Kikuchi Keigetsu

Undated photo of artist

Kikuchi Keigetsu 菊池契月 (1879-1955)  


Source: Artists of World War II, Barbara McCloskey, Greenwood Press, 2005. 

Kikuchi Keigetsu was born in 1879 the son of a village official in Nagano Prefecture. His name at birth was Hosono Kanji 細野完爾. In 1892, at the age of 13, he began studying nanga painting with Kodama Katei (1841-1913) in Kyoto. In 1896, he continued his studies in Tokyo, eventually enrolling in the private studio of master painter Kikuchi Hobun (1862-1918), whose daughter he married in 1906. Keigetsu gained attention in the years before World War I when several of his works won awards at prominent exhibitions, including the Bunten. He began to emerge as a major nihonga artist, known for his austere imagery, exacting use of line, and preference for historical themes.

In 1910, Keigetsu began to work as Kikuchi Hobun’s teaching assistant at the

Kyoto Municipal Special School of Painting.  Contact at the school with other prominent artists and exposure to courses in art history and anatomy invigorated Keigetsu’s work.  His art began to explore scenes of contemporary life, fairytale imagery, and decorative bird and flower genres.

From 1918 onwards, Keigetsu regularly served as a judge of Bunten and Teiten exhibits, thus becoming a fixture of the gadan, or art establishment.  In 1922 and 1923, Keigetsu traveled in Europe, where he was attracted not to the contemporary art scene, but rather to Europe’s fine collections of Renaissance painting and ancient Egyptian sculpture.  His travels inspired him to pursue further research into Japan’s past artistic traditions.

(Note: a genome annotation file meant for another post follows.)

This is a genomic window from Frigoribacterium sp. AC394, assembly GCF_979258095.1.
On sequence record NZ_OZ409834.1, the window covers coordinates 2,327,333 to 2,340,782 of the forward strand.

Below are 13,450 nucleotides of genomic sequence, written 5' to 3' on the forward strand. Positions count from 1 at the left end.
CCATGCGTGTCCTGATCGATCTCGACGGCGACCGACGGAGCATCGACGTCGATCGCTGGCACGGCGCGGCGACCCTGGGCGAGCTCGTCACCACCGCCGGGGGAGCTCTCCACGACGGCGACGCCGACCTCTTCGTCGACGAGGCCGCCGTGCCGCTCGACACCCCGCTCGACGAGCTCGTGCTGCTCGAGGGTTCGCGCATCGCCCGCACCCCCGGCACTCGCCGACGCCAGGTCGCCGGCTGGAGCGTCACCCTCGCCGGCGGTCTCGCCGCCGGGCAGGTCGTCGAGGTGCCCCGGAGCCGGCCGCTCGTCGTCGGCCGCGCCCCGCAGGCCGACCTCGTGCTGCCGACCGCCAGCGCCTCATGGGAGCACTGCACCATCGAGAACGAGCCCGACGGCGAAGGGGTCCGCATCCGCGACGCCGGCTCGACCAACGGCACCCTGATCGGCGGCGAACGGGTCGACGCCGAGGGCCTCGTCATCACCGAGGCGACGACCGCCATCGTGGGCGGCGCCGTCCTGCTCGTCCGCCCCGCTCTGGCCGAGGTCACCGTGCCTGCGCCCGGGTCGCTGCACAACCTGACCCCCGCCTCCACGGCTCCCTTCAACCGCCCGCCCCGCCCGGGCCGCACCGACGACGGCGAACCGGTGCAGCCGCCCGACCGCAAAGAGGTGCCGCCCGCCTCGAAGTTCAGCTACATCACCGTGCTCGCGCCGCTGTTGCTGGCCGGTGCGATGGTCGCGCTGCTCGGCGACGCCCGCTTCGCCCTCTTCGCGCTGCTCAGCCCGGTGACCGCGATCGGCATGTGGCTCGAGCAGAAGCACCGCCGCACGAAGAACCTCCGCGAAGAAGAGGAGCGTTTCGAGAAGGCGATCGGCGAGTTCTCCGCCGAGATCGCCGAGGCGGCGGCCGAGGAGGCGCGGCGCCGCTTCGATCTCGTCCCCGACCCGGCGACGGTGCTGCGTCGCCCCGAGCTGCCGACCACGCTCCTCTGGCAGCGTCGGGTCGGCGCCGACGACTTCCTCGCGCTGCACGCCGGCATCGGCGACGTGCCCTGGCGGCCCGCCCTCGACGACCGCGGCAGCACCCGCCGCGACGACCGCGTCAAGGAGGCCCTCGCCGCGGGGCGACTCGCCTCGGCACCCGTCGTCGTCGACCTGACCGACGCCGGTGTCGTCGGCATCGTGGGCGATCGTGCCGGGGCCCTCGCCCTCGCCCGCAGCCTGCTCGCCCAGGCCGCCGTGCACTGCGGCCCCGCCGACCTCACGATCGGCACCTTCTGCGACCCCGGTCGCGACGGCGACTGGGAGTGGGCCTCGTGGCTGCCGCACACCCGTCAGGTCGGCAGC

After the reform of the Teiten in 1935-1936 and the institution of the Shin-Bunten in 1937, Keigetsu began to distance himself from the official art world.  His work continued to appear in private art exhibitions, however, and addressed themes appropriate to the country’s nationalist sentiment.  Several of his works, including Welcoming the Imperial Carriage from 1943, depict Japan’s military heroes of the past as models for current patriotic behavior.

In the postwar years, Keigetsu’s nihonga art fell out of favor among a Japanese public who now saw such works as contributing to Japan’s disastrous nationalist fervor in World War II.1 Kikuchi Keigetsu died in 1955.

1 Yet, a year after his death the Museum of Modern Art Tokyo held a retrospective exhibition of his work. 

Recent Exhibition

Source: Mie Prefectural Art Museum website

Mie Prefectural Art Museum -KIKUCHI Keigetsu. the 130th Anniversary of his Birth 

(5 September to 12 October 2009)

KIKUCHI Keigetsu (1879-1955) is known as a Japanese-style painter whose figure painting expresses at the same time gracefulness and assuredness. Keigetsu was active in Kyoto from the latter half of Meiji period till the beginning of Showa period, but his works still attract us more than 50 years after his death.

Keigetsu was born at the present Nakano city of the Nagano prefecture, and there learned southern-style painting from KODAMA Katei. On 1896 he went to Kyoto and became a pupil of KIKUCHI Hobun next year. He learned authentic discipline based on Shijo school, and winning various prizes, came into public attention as a promising painter in the artists’ world of Kyoto. After traveling in Europe, he constantly produced serene and graceful works harmonizing occidental painting and Yamato-e, and established his position. On the other hand, as a teacher he brought up many artists such as UDA Tekison and KAJIWARA Hisako.  

Commemorating 130th anniversary of his birth, this exhibition presents representative works by Keigetsu from his early days to late years, with recently-found works, copies during his stay in Europe and sketchbooks.

Simultaneously we provide a section featuring UDA Tekison, born at Matsuzaka and one of Keigetsu’s pupils. Both painters were born at the provinces, but at Kyoto were recognized by their respectively characteristic styles. We would like you to enjoy their playing together.

Artist's Seals and Signatures

挂月 Keigetsu with unread seal

挂月 ? Keigetsu ? with Keigetsu seal 景月

Keigetsu 契月


?いげつ Keigetsu seal

Keigetsu  契月 with unread seal


Keigetsu  契月

with unread seal ?契

Keigetsu  契月

with Keigetsu

契月 seal

Keigetsu 契月 with unread seal

Keigetsu 契月 with unread seal

Keigetsu 契月 with unread seal


契月 with unread seal


Kei getsu

last revision:


Prints in Collection

click on thumbnail for print details